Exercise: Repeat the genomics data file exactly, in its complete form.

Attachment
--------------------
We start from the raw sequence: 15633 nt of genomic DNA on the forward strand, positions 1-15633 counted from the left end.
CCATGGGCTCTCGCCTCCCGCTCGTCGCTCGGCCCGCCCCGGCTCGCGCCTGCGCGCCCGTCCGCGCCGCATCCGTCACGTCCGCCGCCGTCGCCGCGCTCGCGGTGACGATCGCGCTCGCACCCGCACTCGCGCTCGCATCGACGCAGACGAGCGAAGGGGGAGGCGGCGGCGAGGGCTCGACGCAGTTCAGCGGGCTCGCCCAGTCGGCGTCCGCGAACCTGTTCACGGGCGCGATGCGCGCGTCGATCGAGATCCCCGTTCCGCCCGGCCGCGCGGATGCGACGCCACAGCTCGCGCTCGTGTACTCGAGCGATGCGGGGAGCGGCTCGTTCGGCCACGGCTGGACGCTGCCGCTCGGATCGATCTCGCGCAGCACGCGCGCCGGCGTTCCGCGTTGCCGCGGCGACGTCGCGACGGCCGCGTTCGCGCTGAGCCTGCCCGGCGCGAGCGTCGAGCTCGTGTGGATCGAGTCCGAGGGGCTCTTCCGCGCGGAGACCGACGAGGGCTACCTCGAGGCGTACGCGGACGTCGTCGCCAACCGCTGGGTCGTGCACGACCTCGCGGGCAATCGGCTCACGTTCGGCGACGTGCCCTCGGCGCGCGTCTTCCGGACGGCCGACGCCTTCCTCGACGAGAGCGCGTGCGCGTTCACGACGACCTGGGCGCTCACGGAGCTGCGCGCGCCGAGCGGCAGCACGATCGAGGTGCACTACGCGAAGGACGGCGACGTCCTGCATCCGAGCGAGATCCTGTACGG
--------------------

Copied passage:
We start from the raw sequence: 15633 nt of genomic DNA on the forward strand, positions 1-15633 counted from the left end.
CCATGGGCTCTCGCCTCCCGCTCGTCGCTCGGCCCGCCCCGGCTCGCGCCTGCGCGCCCGTCCGCGCCGCATCCGTCACGTCCGCCGCCGTCGCCGCGCTCGCGGTGACGATCGCGCTCGCACCCGCACTCGCGCTCGCATCGACGCAGACGAGCGAAGGGGGAGGCGGCGGCGAGGGCTCGACGCAGTTCAGCGGGCTCGCCCAGTCGGCGTCCGCGAACCTGTTCACGGGCGCGATGCGCGCGTCGATCGAGATCCCCGTTCCGCCCGGCCGCGCGGATGCGACGCCACAGCTCGCGCTCGTGTACTCGAGCGATGCGGGGAGCGGCTCGTTCGGCCACGGCTGGACGCTGCCGCTCGGATCGATCTCGCGCAGCACGCGCGCCGGCGTTCCGCGTTGCCGCGGCGACGTCGCGACGGCCGCGTTCGCGCTGAGCCTGCCCGGCGCGAGCGTCGAGCTCGTGTGGATCGAGTCCGAGGGGCTCTTCCGCGCGGAGACCGACGAGGGCTACCTCGAGGCGTACGCGGACGTCGTCGCCAACCGCTGGGTCGTGCACGACCTCGCGGGCAATCGGCTCACGTTCGGCGACGTGCCCTCGGCGCGCGTCTTCCGGACGGCCGACGCCTTCCTCGACGAGAGCGCGTGCGCGTTCACGACGACCTGGGCGCTCACGGAGCTGCGCGCGCCGAGCGGCAGCACGATCGAGGTGCACTACGCGAAGGACGGCGACGTCCTGCATCCGAGCGAGATCCTGTACGG